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Open AccessArticle

Childhood Trauma Is Associated with the Spirituality of Non-Religious Respondents

1
Olomouc University Social Health Institute, Palacky University Olomouc, 771 11 Olomouc, Czech Republic
2
Department of Community and Occupational Medicine, University Medical Center Groningen, University of Groningen, 9713 AV Groningen, The Netherlands
3
Graduate School Kosice Institute for Society and Health, P.J. Safarik University in Kosice, 040 11 Kosice, Slovak Republic
*
Author to whom correspondence should be addressed.
Int. J. Environ. Res. Public Health 2020, 17(4), 1268; https://doi.org/10.3390/ijerph17041268
Received: 16 January 2020 / Revised: 11 February 2020 / Accepted: 14 February 2020 / Published: 17 February 2020
(This article belongs to the Special Issue Child Abuse, Mental Health and Resilience)
Childhood trauma experience (CT) is negatively associated with many aspects of adult life. Religiosity/spirituality (R/S) are often studied as positive coping strategies and could help in the therapeutic process. Evidence on this is lacking for a non-religious environment. The aim of this study was to assess the associations of different types of CT with R/S in the secular conditions of the Czech Republic. A nationally representative sample (n = 1800, mean age = 46.4, SD = 17.4; 48.7% male) of adults participated in the survey. We measured childhood trauma, spirituality, religiosity and conversion experience. We found that four kinds of CT were associated with increased levels of spirituality, with odds ratios (OR) ranging from 1.17 (95% confidence interval 1.03–1.34) to 1.31 (1.18–1.46). Non-religious respondents were more likely to report associations of CT with spirituality. After measuring for different combinations of R/S, each CT was associated with increased chances of being “spiritual but non-religious”, with OR from 1.55 (1.17–2.06) to 2.10 (1.63–2.70). Moreover, converts were more likely to report emotional abuse OR = 1.46 (1.17–1.82) or emotional neglect with OR = 1.42 (1.11–1.82). Our findings show CT is associated with higher levels of spirituality in non-religious respondents. Addressing spiritual needs may contribute to the effectiveness of psychotherapeutic treatment of the victims. View Full-Text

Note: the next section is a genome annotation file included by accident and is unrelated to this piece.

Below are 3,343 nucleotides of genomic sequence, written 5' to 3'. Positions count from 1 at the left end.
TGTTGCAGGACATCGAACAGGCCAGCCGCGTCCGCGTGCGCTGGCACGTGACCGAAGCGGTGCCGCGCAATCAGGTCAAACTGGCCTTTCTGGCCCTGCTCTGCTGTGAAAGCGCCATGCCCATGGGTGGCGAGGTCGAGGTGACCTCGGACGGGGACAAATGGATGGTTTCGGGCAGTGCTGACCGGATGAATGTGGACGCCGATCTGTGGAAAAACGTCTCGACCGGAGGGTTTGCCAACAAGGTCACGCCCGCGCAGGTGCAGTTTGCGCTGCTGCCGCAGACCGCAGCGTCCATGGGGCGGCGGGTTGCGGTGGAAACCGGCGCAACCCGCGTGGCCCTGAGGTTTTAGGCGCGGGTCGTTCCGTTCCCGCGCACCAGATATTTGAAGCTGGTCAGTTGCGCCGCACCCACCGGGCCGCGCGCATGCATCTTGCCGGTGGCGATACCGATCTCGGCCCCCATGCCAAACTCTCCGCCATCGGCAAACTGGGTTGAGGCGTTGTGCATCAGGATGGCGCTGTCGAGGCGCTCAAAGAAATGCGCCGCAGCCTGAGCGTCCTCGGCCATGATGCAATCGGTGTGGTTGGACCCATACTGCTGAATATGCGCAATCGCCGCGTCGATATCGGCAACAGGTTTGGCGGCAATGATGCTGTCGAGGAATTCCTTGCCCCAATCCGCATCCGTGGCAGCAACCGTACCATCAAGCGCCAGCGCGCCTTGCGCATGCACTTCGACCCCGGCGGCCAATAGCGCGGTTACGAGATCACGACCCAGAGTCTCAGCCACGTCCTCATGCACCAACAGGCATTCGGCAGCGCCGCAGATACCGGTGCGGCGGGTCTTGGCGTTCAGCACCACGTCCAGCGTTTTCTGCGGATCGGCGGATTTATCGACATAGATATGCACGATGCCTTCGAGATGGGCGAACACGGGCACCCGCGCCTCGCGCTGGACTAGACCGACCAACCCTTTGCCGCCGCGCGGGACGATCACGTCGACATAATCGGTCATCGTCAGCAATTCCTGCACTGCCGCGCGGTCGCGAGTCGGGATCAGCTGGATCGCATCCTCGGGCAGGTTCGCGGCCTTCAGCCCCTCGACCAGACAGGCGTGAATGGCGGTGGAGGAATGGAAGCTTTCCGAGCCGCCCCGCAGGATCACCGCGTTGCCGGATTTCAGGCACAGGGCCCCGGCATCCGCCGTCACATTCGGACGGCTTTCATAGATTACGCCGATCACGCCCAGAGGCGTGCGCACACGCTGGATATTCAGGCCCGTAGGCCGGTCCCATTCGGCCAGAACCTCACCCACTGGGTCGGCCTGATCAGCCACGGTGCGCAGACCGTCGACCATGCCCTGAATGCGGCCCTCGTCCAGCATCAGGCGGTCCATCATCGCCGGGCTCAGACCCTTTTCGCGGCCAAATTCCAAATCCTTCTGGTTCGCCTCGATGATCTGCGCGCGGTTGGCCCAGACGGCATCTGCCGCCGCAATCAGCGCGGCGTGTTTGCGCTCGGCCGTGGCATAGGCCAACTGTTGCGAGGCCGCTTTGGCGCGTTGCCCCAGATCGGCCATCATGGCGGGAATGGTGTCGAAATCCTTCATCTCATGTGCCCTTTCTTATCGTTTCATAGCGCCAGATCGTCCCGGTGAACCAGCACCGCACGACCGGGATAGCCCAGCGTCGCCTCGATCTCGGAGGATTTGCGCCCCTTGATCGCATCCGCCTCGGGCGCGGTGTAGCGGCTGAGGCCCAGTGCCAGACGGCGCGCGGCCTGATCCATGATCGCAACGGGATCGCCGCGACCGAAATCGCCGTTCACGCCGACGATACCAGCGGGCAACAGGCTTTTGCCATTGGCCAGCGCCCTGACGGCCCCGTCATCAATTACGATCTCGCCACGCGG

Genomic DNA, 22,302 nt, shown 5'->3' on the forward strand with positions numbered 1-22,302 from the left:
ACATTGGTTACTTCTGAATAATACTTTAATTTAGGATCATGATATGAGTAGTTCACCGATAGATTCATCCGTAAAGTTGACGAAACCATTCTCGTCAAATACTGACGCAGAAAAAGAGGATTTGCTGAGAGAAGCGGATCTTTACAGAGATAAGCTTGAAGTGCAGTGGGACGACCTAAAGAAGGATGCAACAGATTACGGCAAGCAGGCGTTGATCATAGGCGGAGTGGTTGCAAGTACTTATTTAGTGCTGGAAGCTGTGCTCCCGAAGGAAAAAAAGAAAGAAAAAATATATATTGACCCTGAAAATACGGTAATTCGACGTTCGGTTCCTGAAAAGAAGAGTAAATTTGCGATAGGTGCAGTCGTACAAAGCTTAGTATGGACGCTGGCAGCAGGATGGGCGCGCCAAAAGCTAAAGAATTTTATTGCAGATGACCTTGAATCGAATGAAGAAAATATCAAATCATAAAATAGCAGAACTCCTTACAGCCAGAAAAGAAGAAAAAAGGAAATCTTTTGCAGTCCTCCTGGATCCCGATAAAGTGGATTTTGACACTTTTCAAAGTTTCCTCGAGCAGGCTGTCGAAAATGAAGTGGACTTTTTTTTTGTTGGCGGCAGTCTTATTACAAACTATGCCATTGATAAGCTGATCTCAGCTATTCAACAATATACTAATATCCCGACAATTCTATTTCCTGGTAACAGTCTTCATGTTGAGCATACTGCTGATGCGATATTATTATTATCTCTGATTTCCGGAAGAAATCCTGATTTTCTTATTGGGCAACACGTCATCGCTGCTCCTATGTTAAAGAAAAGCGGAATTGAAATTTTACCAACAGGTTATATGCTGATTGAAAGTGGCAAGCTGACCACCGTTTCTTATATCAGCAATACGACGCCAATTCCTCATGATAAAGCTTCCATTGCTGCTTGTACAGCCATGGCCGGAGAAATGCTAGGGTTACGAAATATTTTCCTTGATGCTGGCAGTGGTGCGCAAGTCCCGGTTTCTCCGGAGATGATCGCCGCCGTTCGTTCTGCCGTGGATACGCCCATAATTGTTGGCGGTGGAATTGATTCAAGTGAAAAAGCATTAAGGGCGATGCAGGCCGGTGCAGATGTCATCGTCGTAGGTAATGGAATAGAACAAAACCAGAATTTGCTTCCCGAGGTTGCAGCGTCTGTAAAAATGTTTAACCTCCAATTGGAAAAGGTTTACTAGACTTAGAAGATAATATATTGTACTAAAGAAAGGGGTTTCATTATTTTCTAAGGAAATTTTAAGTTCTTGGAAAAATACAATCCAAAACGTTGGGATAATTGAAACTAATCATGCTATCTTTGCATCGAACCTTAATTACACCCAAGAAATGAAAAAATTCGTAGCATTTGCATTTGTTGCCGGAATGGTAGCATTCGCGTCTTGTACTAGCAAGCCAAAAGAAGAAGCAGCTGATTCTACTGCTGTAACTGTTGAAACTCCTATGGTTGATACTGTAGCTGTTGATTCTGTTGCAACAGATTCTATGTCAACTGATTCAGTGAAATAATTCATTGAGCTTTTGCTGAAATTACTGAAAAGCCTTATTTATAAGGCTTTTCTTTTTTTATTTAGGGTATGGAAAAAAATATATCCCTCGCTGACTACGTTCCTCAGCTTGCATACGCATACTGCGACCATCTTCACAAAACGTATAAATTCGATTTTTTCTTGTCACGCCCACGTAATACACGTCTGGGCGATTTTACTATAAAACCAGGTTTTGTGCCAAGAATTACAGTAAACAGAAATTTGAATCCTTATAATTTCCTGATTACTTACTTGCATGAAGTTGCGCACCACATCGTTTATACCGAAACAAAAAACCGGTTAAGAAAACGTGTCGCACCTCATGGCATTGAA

Keywords: childhood trauma; abuse; neglect; spirituality; religiosity; conversion childhood trauma; abuse; neglect; spirituality; religiosity; conversion
MDPI and ACS Style

Kosarkova, A.; Malinakova, K.; Koncalova, Z.; Tavel, P.; van Dijk, J.P. Childhood Trauma Is Associated with the Spirituality of Non-Religious Respondents. Int. J. Environ. Res. Public Health 2020, 17, 1268.

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